3. Calculate the volume of the prism:

240 \mathrm{~m}^3

2.4 \mathrm{~m}^3

2,400 \mathrm{~m}^3

5,760 \mathrm{~m}^3

This is a pentagonal prism and the bases are two identical pentagons.

The area of the pentagonal base is given: 24 \mathrm{~m}^2.

The height of the prism is 10 \, m.

\begin{aligned} \text{Volume of prism }&=24 \times 10 \\\\ &=240 \, \mathrm{m}^{3} \end{aligned}

4. Calculate the volume of the prism:

84 \mathrm{~cm}^3

1,008 \mathrm{~cm}^3

1,008 \mathrm{~cm}^3

1,344 \mathrm{~cm}^3

The base of this pentagonal prism can be broken up into a triangle and a rectangle.

Area of triangle A :

\begin{aligned} \text{Area }&=\cfrac{1}{2} \, \times 7 \times 6\\\\ &=21 \, \mathrm{cm}^{2} \end{aligned}

Area of rectangle B :

\begin{aligned} \text{Area }&=7 \times 9 \\\\ &=63 \, \mathrm{cm}^{2} \end{aligned}

\text{Total area: } 21+63=84 \, \mathrm{cm}^{2}

The height of the prism is 16 \, cm.

\begin{aligned} \text{Volume of prism }&=84 \times 16 \\\\ &=1,344 \, \mathrm{cm}^{3} \end{aligned}

5. The volume of this prism is 156 \mathrm{~cm}^3. Find the height, x, of the prism.

1,872 \, cm

13 \, cm

1.08 \, cm

6.5 \, cm

\text {Volume of prism }=\text { Area of the base } \times \text { height }

The total volume is 156 \mathrm{~cm}^3 and the area of the base is 12 \mathrm{~cm}^2 – fill those into the formula.

156=12 \, x

The height of the base, x, times 12 is equal to 156. Solve the equation to find the value for x that makes the equation true.

\begin{aligned} & 156=12 x \\\\ & \div 12 \; \div 12 \\\\ & 13=x \end{aligned}

The height of the prism is 13 \, cm. Remember, since the height is a side length – it is 2D and therefore measured in units (not units squared or cubed).

6. The volume of this prism is 270 \, mm^3. Work out the height, h, of the prism.

12,150 \, mm

30 \, mm

6 \, mm

45 \, mm

All the faces of this prism are parallelograms. Any two opposite congruent faces can be used as the base. Let’s use the bottom face.

\begin{aligned} \text { Area of parallelogram } & =5 \times 9 \\\\ & =45 \end{aligned}

\text {Volume of prism }=\text { Area of the base } \times \text { height }

The total volume is 270 \, mm^3 and area of the base is 45 \, mm^2 – fill those into the formula.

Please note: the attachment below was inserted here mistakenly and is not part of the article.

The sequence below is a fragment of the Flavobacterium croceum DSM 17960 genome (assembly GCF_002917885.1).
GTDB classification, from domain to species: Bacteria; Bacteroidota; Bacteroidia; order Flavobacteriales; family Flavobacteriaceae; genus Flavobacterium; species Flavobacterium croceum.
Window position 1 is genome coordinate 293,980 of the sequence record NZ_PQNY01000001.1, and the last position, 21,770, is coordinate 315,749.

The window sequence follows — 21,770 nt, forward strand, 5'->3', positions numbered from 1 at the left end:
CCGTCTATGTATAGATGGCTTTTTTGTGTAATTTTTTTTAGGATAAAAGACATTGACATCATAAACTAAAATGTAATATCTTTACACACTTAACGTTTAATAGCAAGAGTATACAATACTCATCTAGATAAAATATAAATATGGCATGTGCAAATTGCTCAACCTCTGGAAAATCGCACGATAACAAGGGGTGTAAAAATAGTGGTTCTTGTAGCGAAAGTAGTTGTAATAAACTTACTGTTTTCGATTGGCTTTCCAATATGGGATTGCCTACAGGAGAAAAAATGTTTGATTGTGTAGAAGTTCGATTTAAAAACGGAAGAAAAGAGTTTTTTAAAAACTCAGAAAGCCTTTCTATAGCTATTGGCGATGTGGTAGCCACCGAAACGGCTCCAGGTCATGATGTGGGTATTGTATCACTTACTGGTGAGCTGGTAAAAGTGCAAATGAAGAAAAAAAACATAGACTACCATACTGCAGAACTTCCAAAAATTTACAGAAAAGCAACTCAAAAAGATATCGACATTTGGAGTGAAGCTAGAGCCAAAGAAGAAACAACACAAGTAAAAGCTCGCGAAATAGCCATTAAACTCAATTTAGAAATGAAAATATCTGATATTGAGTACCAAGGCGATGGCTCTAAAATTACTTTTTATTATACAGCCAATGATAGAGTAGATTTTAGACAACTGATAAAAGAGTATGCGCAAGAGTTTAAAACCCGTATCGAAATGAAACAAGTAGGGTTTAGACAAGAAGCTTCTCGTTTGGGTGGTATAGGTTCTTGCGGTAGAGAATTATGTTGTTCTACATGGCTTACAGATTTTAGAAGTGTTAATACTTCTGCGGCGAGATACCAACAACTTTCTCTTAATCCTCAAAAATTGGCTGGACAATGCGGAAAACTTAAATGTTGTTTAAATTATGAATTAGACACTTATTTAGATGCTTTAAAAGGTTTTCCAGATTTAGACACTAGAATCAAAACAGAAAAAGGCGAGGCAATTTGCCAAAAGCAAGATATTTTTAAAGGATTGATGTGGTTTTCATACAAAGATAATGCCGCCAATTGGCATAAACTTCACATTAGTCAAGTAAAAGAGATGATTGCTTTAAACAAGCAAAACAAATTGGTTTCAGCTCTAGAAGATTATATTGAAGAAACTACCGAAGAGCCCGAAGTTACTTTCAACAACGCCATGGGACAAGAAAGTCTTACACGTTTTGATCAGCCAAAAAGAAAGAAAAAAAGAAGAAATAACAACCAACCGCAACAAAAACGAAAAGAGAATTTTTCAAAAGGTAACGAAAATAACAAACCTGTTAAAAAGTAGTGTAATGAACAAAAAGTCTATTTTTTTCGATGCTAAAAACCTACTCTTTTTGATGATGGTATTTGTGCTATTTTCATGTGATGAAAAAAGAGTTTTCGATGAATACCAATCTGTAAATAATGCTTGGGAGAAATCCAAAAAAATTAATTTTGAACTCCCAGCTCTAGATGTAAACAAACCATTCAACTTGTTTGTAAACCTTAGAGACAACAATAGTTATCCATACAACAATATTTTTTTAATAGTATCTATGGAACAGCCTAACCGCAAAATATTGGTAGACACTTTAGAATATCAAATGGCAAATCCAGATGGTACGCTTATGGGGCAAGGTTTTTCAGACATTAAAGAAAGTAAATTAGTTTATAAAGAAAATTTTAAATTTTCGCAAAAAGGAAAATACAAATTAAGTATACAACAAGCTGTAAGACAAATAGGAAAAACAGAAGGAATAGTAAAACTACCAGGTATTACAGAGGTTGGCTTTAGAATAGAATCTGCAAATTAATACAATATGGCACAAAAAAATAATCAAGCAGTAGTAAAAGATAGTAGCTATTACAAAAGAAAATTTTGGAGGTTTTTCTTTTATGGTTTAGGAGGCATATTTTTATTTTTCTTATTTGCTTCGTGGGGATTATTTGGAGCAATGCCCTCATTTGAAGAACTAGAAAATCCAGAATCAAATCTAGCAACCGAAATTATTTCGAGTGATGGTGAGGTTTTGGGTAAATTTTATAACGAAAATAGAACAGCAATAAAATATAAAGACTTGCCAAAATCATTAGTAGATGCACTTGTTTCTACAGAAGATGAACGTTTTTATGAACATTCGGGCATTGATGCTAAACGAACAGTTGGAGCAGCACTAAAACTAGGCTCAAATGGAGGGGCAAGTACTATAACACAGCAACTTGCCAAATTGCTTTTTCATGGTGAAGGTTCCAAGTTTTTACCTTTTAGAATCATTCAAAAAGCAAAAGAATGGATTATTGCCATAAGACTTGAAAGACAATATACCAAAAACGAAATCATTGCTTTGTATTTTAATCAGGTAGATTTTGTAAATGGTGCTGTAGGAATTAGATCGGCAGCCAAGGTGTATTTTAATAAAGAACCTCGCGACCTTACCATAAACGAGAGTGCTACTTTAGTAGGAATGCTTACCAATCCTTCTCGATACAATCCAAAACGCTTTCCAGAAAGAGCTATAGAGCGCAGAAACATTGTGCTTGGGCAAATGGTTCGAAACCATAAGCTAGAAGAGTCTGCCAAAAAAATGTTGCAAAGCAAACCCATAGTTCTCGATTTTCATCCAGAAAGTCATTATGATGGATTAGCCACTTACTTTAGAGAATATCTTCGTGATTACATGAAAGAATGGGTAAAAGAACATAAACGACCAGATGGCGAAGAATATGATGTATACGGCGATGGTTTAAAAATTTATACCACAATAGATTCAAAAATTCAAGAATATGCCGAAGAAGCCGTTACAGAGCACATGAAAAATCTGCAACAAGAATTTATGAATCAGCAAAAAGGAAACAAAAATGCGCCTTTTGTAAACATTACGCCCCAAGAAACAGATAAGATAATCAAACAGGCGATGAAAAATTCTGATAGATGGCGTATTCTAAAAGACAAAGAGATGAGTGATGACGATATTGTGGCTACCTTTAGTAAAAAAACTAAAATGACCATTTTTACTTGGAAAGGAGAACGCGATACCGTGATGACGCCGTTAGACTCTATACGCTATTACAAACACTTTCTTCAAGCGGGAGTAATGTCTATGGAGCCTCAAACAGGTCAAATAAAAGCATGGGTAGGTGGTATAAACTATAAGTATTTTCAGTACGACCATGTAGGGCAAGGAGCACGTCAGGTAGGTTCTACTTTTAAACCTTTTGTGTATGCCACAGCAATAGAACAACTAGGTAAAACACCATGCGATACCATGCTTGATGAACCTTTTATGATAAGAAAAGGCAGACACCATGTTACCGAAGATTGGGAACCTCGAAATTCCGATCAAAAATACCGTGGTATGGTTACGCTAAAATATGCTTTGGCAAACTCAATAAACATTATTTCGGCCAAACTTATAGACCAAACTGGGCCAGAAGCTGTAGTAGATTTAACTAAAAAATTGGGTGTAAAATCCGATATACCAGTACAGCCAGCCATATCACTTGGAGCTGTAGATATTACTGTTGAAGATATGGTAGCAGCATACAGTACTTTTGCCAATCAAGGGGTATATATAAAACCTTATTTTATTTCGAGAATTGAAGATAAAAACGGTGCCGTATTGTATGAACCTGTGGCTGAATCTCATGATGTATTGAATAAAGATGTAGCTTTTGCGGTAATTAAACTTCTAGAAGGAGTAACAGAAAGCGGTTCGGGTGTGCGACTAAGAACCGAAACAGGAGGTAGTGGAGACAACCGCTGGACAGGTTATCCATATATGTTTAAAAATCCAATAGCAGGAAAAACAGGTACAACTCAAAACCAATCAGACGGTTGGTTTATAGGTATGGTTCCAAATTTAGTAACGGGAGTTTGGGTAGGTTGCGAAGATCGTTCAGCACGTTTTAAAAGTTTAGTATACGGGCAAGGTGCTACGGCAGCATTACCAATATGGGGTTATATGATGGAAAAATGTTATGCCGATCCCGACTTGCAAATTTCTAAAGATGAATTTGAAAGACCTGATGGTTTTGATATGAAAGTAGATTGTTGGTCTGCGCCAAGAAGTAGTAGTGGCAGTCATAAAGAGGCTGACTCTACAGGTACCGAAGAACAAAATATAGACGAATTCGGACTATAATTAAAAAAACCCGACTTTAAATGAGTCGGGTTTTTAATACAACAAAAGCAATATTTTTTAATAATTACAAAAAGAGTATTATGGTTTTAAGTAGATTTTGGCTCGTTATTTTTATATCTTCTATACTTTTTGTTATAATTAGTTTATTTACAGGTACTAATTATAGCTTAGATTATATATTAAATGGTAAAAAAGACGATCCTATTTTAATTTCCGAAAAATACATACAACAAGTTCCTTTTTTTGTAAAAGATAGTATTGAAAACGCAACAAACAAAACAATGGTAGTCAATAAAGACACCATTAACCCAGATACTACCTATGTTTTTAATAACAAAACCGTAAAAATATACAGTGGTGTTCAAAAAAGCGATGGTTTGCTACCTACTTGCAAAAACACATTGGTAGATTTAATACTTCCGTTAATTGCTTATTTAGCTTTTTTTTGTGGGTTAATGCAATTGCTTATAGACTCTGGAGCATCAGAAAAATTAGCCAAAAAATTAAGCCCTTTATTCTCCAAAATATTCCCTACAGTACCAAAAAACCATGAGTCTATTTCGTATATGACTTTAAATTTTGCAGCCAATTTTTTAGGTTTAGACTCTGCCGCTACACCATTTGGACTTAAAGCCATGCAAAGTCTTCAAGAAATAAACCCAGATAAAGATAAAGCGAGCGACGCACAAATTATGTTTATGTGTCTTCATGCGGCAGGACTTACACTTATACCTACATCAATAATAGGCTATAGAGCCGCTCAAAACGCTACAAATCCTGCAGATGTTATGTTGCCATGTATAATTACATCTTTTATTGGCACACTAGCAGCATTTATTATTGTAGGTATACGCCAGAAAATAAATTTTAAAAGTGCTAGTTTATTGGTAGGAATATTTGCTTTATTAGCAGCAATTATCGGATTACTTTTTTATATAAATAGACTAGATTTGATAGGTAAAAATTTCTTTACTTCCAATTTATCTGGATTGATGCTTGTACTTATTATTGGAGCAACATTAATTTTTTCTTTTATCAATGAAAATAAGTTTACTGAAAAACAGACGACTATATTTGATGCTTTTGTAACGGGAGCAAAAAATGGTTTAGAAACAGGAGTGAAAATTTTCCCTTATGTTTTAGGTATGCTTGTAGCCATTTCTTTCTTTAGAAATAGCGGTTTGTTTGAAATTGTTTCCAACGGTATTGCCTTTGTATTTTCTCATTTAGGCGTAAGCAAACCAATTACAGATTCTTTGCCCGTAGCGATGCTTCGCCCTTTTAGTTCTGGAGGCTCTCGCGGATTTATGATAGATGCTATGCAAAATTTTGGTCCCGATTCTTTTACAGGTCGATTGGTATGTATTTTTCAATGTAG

270=45 \times h

The height of the prism, h, times 45 is equal to 270. Solve the equation to find the value for h that makes the equation true.

\begin{aligned} & 270=45 h \\\\ & \div 45 \; \div 45 \\\\ & h=6 \end{aligned}

The height of the prism is 6 \, mm. Remember, since the height is a side length – it is 2D and therefore measured in units (not units squared or cubed).

Yes, there are many types of prisms that are not included on this page. Any shape that has two identical polygonal bases connected by lateral faces is a prism. The shape of the base of a prism is how it is named. For example, a prism with two congruent trapezoids connected by lateral faces is called a trapezoidal prism.

A cuboid is a 3D shape that has 6 rectangular sides. It is also known as rectangular prism.

Even though a cylinder is not a prism, because it has two congruent bases and a consistent height throughout, it is also found by multiplying the area of the base and the height of the cylinder.

- Surface area
- Pythagorean theorem
- Congruence and similarity

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[FREE] Common Core Practice Tests (Grades 3 to 6)

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Prepare for math tests in your state with these Grade 3 to Grade 6 practice assessments for Common Core and state equivalents.

40 multiple choice questions and detailed answers to support test prep, created by US math experts covering a range of topics!